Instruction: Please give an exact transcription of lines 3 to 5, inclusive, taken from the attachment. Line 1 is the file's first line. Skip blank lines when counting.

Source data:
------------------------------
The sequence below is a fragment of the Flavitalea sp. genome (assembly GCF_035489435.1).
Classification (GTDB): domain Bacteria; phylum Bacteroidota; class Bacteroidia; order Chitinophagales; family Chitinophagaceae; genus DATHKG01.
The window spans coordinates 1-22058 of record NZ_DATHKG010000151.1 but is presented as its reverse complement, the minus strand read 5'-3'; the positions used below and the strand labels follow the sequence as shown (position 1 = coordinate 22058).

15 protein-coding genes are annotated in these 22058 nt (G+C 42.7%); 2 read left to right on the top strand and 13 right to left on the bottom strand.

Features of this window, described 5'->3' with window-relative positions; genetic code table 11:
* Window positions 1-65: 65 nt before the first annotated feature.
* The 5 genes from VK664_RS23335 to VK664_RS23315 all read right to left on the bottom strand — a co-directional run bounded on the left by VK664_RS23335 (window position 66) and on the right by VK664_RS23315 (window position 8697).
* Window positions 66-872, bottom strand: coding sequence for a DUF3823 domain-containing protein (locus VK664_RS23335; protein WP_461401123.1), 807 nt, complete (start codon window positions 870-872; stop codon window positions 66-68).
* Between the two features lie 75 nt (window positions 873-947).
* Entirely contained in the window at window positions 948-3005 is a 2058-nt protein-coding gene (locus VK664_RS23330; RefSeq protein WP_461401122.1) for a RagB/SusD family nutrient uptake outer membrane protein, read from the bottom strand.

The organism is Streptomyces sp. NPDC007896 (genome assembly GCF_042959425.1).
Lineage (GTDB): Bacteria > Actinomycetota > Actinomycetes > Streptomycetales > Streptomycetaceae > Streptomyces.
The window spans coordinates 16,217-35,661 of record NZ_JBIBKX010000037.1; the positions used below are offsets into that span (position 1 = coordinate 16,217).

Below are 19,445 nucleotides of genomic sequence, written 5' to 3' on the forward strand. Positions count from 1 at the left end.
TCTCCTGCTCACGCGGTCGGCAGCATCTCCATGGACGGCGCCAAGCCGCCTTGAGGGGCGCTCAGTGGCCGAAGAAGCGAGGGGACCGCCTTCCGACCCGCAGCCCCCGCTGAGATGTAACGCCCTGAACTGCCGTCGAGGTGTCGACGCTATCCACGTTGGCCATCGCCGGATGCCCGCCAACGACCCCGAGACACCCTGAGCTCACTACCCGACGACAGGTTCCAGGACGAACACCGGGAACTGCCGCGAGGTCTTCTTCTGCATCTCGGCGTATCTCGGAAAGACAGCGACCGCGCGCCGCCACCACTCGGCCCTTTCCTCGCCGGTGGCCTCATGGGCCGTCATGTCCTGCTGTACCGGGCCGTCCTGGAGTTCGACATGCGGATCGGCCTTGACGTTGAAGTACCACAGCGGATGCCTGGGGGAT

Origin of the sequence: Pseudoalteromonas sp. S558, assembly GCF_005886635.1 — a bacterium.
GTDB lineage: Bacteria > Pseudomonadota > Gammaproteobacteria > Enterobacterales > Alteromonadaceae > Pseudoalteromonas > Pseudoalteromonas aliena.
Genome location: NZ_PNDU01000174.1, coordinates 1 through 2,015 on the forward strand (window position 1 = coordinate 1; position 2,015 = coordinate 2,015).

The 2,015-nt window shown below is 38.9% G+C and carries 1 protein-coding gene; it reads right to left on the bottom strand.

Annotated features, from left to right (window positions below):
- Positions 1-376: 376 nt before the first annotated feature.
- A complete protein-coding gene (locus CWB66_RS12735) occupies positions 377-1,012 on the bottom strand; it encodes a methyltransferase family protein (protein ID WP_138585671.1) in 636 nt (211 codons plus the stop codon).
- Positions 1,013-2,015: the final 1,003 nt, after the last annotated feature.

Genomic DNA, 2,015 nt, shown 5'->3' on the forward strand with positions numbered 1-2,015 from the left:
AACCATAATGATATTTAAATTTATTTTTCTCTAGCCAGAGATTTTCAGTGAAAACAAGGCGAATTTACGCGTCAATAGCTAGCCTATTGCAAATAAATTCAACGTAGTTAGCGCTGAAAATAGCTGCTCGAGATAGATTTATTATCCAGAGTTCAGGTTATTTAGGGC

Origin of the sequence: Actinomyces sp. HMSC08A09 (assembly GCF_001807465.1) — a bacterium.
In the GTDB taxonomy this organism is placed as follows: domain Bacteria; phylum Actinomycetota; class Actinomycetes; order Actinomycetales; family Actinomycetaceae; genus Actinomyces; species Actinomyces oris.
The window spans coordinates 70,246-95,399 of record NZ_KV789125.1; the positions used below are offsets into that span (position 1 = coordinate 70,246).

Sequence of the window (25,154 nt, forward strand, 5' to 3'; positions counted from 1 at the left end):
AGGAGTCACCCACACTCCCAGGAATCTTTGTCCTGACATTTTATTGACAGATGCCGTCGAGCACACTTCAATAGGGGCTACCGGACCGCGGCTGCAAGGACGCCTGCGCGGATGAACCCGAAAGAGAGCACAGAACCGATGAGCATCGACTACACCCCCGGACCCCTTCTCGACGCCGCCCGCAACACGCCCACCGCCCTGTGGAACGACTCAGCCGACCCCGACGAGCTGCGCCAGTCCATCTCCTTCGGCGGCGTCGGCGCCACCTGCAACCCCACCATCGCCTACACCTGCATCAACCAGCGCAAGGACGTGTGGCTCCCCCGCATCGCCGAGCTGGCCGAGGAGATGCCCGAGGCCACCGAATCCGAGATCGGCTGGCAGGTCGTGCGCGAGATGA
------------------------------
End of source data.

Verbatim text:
The window spans coordinates 1-22058 of record NZ_DATHKG010000151.1 but is presented as its reverse complement, the minus strand read 5'-3'; the positions used below and the strand labels follow the sequence as shown (position 1 = coordinate 22058).

15 protein-coding genes are annotated in these 22058 nt (G+C 42.7%); 2 read left to right on the top strand and 13 right to left on the bottom strand.

Features of this window, described 5'->3' with window-relative positions; genetic code table 11: